Saturday, July 13, 2024
HomeOpinionEditorialCritical support for communities of Tonga

Critical support for communities of Tonga

GUEST EDITORIAL: It’s hard to forget those satellite images that flashed across our news – one of the most powerful eruptions observed in the modern era. So strong it sent atmospheric shock waves, sonic booms, and tsunami waves around the world.

“I want to thank Australia”, he began, “for their support during the eruption and during the tsunami. It’s been six months now, and we are almost back to normal.”

As he addressed the table, the Rev. Ikani Tolu, General Secretary, the Tongan National Council of Churches, looked to staff of Act for Peace, the international humanitarian agency of the National Council of Churches in Australia.

“We owe the world [to those] who immediately responded to the new disaster that our people faced at the beginning of the year, with the many prayers, we survived, and on behalf of our people, I say thank you. Malo ‘aupito.”

A collective hush fell over the table as we took in his words. Words carrying the weight of a small nation that, earlier this year, was devastated by the Hunga Tonga-Hunga Ha’apai volcanic eruption. It was the communities of Tonga, at least 84,000 affected people, who bore the brunt of its impact.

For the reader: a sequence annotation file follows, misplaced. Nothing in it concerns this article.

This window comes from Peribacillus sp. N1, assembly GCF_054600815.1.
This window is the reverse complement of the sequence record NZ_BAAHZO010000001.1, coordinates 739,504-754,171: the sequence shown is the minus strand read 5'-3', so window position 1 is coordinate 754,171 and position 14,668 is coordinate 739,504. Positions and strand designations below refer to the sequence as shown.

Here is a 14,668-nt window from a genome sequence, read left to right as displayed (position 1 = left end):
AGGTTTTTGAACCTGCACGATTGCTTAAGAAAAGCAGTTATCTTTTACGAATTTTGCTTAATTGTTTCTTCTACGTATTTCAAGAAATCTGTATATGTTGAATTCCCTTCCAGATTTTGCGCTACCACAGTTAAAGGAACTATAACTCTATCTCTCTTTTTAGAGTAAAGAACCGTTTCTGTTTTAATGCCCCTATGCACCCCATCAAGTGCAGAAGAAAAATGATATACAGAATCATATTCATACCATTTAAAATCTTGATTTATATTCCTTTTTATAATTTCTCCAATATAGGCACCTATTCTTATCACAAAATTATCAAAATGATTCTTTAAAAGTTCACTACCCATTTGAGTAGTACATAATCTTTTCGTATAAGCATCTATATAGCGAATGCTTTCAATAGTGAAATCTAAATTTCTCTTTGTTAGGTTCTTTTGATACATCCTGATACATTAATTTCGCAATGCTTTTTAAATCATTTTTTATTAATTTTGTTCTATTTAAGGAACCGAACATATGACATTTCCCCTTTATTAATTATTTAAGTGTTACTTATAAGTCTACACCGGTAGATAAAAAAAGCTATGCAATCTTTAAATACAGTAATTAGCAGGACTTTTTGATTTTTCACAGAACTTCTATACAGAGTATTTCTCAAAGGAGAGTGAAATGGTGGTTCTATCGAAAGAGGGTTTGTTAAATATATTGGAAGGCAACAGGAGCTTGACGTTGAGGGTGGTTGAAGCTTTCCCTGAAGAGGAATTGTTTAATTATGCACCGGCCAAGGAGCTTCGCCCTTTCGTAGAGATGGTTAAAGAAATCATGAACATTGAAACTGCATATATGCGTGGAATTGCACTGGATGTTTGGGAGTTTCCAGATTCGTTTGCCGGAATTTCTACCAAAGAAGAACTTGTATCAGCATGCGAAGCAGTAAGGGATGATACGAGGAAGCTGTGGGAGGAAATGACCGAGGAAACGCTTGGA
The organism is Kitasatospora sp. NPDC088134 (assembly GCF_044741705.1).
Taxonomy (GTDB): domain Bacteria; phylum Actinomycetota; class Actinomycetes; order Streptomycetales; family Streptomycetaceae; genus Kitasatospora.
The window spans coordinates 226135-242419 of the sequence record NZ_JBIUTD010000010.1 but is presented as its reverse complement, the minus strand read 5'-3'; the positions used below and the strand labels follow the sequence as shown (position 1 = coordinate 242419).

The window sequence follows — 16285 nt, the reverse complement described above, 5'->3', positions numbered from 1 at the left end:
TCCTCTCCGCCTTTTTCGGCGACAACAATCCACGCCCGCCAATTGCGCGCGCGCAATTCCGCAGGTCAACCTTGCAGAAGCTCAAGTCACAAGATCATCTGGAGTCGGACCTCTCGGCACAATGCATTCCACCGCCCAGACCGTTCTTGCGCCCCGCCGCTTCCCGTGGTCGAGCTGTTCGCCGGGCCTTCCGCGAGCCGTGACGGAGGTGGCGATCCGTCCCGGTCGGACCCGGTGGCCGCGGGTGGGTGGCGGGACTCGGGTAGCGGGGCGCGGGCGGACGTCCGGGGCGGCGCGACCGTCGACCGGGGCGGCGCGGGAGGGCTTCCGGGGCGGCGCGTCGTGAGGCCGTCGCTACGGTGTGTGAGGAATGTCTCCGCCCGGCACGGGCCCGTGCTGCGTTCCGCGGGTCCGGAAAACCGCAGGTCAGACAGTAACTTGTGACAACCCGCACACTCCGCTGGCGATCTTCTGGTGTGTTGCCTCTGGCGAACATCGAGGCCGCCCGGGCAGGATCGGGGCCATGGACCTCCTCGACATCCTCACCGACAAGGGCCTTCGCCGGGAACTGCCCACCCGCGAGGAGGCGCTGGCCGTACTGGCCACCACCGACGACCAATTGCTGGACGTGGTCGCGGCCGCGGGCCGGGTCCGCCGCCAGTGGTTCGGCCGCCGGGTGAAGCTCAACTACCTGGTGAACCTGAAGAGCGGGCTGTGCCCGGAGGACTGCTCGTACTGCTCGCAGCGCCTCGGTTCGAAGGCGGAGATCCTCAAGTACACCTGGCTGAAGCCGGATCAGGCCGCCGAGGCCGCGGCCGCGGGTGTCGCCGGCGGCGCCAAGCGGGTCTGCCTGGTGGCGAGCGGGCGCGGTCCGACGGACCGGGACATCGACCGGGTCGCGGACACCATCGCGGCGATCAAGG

In this time of crisis, the Act for Peace community raised over $94,000 to help our partner in Tonga, to assist communities living with the physical devastation, food insecurity, and trauma caused by this disaster.

The emergency response was implemented by our partner, with support of USAID, providing critical physical and emotional assistance to 18 communities in Tonga, while leaving them with increased resilience and capacity to reduce their vulnerability to future disasters.

Rationally, I knew our help was making a difference. But now, sitting at a table in our Sydney office opposite Rev. Ikani, and other church leaders from the Pacific Islands, I could feel what that support really meant.

The reality of working in the international humanitarian space is that most of the time, our communication with our partners is through emails, texts and calls. But sitting with someone is so special. You feel a connection. It is something we have all missed during this pandemic.

I hope the Rev. Ikani’s words remind you that people are at the centre of our work, at the centre of disasters that we see around the world, and you too can feel some of the impact you make when you support our work.

To find out more or to support the ongoing work for people who are forced from their homes by violent conflict or disaster, visit

Emma Brophy, Digital Content Lead, Act for Peace.


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